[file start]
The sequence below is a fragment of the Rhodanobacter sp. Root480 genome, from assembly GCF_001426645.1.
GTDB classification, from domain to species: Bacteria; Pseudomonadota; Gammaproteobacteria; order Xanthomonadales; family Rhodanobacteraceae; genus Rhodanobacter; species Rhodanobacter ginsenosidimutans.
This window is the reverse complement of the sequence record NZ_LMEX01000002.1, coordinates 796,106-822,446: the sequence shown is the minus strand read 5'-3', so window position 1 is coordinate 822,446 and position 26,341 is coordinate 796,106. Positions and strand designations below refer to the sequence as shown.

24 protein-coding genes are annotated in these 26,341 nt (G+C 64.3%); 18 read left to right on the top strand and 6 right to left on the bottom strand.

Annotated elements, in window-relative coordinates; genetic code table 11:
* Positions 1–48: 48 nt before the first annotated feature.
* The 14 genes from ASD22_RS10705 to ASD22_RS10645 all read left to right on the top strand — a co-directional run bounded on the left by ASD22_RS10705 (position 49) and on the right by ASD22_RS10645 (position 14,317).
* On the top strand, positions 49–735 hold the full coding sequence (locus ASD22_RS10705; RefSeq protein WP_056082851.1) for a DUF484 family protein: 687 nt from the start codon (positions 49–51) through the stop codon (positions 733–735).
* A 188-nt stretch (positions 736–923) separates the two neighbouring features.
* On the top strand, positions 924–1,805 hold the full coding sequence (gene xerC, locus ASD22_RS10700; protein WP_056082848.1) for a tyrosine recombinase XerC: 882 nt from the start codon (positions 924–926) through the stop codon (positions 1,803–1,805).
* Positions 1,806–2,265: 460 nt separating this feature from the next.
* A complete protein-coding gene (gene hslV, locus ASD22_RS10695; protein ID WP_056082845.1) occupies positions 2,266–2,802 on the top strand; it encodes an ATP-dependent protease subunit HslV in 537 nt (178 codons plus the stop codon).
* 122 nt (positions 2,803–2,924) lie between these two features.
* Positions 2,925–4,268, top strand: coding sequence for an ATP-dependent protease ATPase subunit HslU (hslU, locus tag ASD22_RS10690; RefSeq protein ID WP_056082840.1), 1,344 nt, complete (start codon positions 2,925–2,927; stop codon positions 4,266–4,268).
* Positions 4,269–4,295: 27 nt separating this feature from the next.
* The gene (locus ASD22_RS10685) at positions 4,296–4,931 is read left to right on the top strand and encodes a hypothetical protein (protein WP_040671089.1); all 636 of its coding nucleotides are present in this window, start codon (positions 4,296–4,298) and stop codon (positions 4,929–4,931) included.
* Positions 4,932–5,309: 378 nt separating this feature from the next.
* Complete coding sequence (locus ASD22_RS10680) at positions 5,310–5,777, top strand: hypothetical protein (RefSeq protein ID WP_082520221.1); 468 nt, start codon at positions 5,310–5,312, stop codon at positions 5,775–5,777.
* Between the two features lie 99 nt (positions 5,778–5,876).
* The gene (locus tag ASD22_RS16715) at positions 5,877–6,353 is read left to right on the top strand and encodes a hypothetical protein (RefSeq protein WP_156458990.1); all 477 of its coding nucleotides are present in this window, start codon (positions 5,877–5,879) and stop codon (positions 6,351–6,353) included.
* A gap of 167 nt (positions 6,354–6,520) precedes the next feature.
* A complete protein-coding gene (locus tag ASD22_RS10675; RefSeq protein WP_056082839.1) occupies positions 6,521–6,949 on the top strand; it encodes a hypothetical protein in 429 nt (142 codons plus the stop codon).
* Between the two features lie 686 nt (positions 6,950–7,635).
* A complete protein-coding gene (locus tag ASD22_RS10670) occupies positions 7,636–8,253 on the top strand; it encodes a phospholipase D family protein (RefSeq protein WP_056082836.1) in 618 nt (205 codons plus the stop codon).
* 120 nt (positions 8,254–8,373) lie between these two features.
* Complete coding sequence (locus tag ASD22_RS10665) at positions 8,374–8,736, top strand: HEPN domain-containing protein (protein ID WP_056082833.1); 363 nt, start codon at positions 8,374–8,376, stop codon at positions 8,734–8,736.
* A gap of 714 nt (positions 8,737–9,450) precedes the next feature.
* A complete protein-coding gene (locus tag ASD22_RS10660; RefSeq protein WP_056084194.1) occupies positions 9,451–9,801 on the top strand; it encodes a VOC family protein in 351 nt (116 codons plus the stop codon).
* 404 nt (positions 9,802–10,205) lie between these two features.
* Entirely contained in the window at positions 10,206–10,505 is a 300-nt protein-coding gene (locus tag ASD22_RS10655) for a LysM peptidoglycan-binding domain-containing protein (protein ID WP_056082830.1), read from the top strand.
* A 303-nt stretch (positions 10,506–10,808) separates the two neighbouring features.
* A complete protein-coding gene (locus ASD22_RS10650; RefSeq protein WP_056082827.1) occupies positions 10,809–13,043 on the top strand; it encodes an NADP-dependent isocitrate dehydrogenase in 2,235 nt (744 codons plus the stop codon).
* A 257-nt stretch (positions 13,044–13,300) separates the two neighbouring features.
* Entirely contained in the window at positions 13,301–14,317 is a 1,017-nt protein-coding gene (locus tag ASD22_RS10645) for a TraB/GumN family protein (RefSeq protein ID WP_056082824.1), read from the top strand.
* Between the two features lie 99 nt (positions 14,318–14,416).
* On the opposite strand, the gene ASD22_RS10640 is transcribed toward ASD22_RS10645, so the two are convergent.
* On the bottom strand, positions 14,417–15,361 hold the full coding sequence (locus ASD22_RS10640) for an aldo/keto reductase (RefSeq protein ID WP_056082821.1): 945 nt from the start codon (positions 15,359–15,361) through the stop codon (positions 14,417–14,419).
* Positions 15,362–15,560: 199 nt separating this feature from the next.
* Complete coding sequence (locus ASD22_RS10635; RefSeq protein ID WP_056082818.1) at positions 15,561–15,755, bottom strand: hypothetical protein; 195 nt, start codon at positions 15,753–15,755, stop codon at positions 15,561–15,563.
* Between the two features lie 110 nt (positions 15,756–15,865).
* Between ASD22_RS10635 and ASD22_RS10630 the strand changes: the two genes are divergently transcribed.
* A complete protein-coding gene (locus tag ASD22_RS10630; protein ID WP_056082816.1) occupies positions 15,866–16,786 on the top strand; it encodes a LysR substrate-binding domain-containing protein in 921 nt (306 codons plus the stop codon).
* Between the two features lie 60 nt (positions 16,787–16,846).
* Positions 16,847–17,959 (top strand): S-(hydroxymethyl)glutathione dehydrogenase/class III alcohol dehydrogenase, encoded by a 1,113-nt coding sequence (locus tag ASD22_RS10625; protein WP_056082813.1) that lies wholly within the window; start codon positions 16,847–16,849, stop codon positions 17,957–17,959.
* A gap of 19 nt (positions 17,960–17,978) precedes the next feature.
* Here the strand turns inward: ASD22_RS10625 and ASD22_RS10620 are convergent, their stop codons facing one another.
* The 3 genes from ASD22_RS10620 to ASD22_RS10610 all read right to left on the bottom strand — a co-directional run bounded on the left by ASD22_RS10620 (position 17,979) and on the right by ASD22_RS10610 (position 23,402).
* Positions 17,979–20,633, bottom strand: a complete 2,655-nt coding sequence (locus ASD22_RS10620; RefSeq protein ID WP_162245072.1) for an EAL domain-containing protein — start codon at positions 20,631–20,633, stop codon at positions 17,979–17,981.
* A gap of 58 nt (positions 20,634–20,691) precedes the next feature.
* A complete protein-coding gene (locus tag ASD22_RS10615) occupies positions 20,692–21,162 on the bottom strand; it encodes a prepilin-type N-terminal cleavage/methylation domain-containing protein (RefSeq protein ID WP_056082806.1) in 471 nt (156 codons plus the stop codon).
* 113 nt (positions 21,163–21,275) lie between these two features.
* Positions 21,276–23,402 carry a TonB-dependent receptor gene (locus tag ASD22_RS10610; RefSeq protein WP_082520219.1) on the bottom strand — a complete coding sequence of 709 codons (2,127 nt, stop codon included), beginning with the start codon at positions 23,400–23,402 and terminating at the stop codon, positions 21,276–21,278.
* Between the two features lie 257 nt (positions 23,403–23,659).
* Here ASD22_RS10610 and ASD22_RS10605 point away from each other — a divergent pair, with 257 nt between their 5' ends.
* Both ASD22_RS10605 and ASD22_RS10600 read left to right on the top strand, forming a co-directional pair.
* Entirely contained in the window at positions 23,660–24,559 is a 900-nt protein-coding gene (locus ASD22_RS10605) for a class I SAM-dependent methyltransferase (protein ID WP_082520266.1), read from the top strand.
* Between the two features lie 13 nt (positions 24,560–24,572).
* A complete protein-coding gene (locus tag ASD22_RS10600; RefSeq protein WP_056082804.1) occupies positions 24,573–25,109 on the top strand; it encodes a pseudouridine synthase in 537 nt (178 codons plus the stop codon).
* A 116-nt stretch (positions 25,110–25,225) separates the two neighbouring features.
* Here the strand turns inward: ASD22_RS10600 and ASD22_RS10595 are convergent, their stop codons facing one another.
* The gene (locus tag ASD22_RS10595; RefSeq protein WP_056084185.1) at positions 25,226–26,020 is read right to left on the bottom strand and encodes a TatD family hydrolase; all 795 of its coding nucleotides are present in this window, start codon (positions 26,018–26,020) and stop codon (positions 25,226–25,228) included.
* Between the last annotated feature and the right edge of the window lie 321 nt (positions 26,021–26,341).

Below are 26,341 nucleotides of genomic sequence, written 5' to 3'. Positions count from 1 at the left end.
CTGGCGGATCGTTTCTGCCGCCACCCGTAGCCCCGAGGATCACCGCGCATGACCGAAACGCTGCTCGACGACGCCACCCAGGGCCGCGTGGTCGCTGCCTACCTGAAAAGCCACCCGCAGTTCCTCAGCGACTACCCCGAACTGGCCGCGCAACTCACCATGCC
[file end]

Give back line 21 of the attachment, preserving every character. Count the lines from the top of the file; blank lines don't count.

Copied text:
* A gap of 167 nt (positions 6,354–6,520) precedes the next feature.